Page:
Media coverage of Kim Dotcom and his businesses has missed the point and needs to be "more robust" now he has formed his own political party, says the head of the Copyright Council.
Paula Browning, the council's chairwoman, says media have been caught up in public relations hype, and focused on the raid on Dotcom's Coatesville mansion and his fight against extradition.
Other issues involving the German-born magnate - the charges against him and the issues surrounding file sharing - had received less coverage.
Media had been fascinated by parties around the Dotcom pool and events heavily promoted on social media, all designed to boost Dotcom's profile.
"Some publications you would expect better of have been less than balanced in their coverage and very open to attending parties at the mansion," she said.
She did not name names, but the Herald and TV3's Campbell Live have been the highest-profile media reporting on Dotcom.
The National Business Review has also been focused on his file-sharing ventures, such as Mega.
"Dotcom operates a very good public relations strategy ... but there is not much behind it," Browning said.
Some media had reported on Mega as though it was a pure business. "But any file-sharing site has potential to be used for things that are not legal.
"From a New Zealand rights holder's perspective, it is not easy to find out if your content is there to be taken for free."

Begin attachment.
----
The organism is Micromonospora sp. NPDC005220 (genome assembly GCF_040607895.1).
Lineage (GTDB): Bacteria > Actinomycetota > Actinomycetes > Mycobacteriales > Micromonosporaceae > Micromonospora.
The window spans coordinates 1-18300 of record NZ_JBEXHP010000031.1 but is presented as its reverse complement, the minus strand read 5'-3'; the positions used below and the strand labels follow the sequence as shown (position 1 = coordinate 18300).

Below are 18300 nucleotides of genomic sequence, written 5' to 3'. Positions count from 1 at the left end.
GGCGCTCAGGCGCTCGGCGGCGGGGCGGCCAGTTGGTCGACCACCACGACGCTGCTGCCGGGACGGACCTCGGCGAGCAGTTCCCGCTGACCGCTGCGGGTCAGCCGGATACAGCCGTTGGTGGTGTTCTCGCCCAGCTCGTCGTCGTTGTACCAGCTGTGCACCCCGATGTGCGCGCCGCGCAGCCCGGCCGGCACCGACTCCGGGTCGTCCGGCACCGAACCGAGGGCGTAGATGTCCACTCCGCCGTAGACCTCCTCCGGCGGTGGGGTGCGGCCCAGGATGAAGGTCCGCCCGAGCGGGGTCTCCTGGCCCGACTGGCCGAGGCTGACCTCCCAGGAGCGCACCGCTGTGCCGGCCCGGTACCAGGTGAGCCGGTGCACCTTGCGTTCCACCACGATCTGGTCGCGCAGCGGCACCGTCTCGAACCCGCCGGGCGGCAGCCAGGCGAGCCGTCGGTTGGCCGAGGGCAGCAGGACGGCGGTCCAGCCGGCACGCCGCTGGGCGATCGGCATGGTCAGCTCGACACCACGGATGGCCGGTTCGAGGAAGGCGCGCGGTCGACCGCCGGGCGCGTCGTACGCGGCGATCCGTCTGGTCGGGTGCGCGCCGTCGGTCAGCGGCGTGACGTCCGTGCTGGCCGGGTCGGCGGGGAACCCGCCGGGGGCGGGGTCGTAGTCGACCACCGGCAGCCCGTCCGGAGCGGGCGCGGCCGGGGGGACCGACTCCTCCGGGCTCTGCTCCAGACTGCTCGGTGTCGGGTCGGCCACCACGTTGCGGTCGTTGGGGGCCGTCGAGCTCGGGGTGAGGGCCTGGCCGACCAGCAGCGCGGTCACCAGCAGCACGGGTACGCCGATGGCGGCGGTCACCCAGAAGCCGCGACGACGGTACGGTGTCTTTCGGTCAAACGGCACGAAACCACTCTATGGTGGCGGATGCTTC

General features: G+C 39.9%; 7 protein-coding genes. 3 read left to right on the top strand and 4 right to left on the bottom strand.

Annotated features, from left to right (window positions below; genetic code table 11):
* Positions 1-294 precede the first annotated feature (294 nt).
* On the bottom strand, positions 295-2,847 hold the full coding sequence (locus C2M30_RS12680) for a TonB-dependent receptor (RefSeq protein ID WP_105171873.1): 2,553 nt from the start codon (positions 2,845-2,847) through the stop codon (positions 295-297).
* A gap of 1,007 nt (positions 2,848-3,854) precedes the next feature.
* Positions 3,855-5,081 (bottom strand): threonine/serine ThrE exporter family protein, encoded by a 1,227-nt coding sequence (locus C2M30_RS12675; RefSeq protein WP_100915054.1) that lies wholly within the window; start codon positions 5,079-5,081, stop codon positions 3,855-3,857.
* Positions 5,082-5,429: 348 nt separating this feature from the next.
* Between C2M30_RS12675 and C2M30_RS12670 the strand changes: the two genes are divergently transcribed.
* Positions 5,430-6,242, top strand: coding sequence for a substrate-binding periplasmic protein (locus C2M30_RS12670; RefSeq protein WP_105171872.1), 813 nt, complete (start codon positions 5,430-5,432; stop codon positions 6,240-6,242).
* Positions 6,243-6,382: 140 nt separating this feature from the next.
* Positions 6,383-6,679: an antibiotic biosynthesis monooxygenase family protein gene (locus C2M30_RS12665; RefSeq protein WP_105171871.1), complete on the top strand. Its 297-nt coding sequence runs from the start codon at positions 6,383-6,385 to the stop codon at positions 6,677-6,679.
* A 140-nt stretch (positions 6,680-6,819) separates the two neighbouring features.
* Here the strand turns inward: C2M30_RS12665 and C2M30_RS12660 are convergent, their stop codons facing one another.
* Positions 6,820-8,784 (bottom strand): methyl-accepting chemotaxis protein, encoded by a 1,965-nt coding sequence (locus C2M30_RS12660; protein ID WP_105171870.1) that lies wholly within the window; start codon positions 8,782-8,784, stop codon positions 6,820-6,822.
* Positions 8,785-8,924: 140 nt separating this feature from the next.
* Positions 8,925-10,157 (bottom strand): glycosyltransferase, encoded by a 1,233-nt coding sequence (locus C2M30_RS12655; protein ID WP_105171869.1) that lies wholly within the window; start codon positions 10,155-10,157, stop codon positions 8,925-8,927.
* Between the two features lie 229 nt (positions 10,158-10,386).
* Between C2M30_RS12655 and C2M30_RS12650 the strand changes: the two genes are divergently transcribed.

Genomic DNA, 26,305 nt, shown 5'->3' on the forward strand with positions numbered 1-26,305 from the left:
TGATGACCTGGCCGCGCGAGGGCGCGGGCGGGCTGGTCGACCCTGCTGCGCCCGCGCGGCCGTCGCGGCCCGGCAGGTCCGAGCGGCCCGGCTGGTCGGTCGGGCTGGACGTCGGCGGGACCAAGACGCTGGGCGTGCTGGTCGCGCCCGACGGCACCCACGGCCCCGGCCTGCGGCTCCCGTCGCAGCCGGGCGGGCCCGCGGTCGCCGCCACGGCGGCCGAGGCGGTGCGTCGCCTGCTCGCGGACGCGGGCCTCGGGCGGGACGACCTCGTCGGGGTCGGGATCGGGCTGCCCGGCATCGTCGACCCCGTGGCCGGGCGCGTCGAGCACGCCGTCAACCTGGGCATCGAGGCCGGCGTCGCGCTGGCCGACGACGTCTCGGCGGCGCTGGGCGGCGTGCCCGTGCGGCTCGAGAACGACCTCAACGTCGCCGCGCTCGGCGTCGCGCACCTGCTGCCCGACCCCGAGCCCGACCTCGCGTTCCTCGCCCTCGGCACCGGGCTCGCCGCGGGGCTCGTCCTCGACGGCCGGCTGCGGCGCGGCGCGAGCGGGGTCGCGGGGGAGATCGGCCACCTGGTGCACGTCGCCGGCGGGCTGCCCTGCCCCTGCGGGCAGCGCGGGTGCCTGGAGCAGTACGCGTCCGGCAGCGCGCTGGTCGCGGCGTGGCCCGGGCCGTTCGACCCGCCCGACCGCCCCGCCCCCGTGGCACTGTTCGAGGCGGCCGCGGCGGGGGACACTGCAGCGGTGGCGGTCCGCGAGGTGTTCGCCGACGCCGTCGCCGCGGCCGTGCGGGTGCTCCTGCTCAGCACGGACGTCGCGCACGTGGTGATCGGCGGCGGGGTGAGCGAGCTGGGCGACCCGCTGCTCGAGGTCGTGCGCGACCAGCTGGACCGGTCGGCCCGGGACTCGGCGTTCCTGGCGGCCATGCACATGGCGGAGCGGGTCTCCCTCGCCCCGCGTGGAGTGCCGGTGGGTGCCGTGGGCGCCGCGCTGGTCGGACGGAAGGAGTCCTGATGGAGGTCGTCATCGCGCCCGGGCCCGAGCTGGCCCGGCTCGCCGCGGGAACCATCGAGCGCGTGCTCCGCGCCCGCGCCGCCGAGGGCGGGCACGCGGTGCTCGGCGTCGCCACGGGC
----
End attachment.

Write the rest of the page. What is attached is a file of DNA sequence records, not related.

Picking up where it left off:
Selwyn Pellett, whose family interests own 60 per cent of the press-release website Scoop, says items by former editor Alastair Thompson about Kim Dotcom - his new employer - will remain on the site, pending the set-up of a new governance structure.
Some people believe Thompson's new role as Internet Party secretary created a conflict of interest, but Pellett said he could not intervene on his own to decide if the items should stay or go. The new structure would keep editorial control distinct from ownership, and it would be up to the new editor to decide how it would be dealt with.
Pellett, who has informal associations with the Labour Party, is expected to announce plans soon to acquire other media-oriented businesses that will be associated with Scoop.
Radio boss gone
Belinda Mulgrew has stepped down after 18 years working for MediaWorks radio, including four years as chief executive of radio operations.
It is the first major change since MediaWorks' parent was taken out of receivership by its out-of-pocket bankers and is a significant step, given the importance of the radio operations in maintaining cashflow for the group. Mulgrew is credited with delivering comparatively strong revenue from radio operations which include stations such as The Rock, The Edge, and More FM.
MediaWorks told staff Mulgrew was leaving the job after four years so she no longer had to commute from her home in Hamilton, and had indicated her plans to move on last year.
While ostensibly chief executive, she focused on ad sales, leaving the group chief executive to keep an eye on programming.
That was apparent at the end of last year when she kept a very low profile during the intense criticism of RadioLive's laissez faire handling of Willie Jackson and John Tamihere and their controversial Roastbusters interview. Mishandling of that contretemps led to a social media-inspired advertiser boycott.
Jackson has since returned to air, alongside Tamihere's replacement, Alison Mau. Tamihere, meanwhile, has said he has been considering legal action against MediaWorks.
More change is coming to Radio New Zealand National, including at Morning Report. As well as Guyon Espiner replacing Geoff Robinson on the morning show in April, I believe it is time to look at replacing the show's co-host, Simon Mercep.